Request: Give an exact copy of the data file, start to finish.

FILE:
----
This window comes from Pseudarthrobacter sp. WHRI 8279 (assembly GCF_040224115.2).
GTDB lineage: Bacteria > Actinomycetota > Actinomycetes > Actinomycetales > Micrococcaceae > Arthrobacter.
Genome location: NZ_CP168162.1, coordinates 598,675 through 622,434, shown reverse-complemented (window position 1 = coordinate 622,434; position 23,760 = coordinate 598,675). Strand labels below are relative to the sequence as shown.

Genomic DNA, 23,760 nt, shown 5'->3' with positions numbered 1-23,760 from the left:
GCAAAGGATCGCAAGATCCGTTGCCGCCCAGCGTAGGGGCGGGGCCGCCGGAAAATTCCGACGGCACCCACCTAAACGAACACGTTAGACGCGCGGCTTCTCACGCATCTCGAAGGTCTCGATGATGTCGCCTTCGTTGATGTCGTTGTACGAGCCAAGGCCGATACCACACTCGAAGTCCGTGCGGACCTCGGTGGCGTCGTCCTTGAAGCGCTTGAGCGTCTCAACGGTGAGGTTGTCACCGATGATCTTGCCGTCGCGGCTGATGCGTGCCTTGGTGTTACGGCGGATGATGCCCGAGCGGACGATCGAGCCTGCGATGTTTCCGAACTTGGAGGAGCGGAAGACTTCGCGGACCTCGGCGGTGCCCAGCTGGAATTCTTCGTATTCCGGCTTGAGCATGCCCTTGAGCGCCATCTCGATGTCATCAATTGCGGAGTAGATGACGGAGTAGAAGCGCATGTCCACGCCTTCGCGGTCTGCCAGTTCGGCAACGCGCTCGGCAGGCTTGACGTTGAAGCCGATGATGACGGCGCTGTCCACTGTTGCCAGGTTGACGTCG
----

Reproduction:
This window comes from Pseudarthrobacter sp. WHRI 8279 (assembly GCF_040224115.2).
GTDB lineage: Bacteria > Actinomycetota > Actinomycetes > Actinomycetales > Micrococcaceae > Arthrobacter.
Genome location: NZ_CP168162.1, coordinates 598,675 through 622,434, shown reverse-complemented (window position 1 = coordinate 622,434; position 23,760 = coordinate 598,675). Strand labels below are relative to the sequence as shown.

Genomic DNA, 23,760 nt, shown 5'->3' with positions numbered 1-23,760 from the left:
GCAAAGGATCGCAAGATCCGTTGCCGCCCAGCGTAGGGGCGGGGCCGCCGGAAAATTCCGACGGCACCCACCTAAACGAACACGTTAGACGCGCGGCTTCTCACGCATCTCGAAGGTCTCGATGATGTCGCCTTCGTTGATGTCGTTGTACGAGCCAAGGCCGATACCACACTCGAAGTCCGTGCGGACCTCGGTGGCGTCGTCCTTGAAGCGCTTGAGCGTCTCAACGGTGAGGTTGTCACCGATGATCTTGCCGTCGCGGCTGATGCGTGCCTTGGTGTTACGGCGGATGATGCCCGAGCGGACGATCGAGCCTGCGATGTTTCCGAACTTGGAGGAGCGGAAGACTTCGCGGACCTCGGCGGTGCCCAGCTGGAATTCTTCGTATTCCGGCTTGAGCATGCCCTTGAGCGCCATCTCGATGTCATCAATTGCGGAGTAGATGACGGAGTAGAAGCGCATGTCCACGCCTTCGCGGTCTGCCAGTTCGGCAACGCGCTCGGCAGGCTTGACGTTGAAGCCGATGATGACGGCGCTGTCCACTGTTGCCAGGTTGACGTCG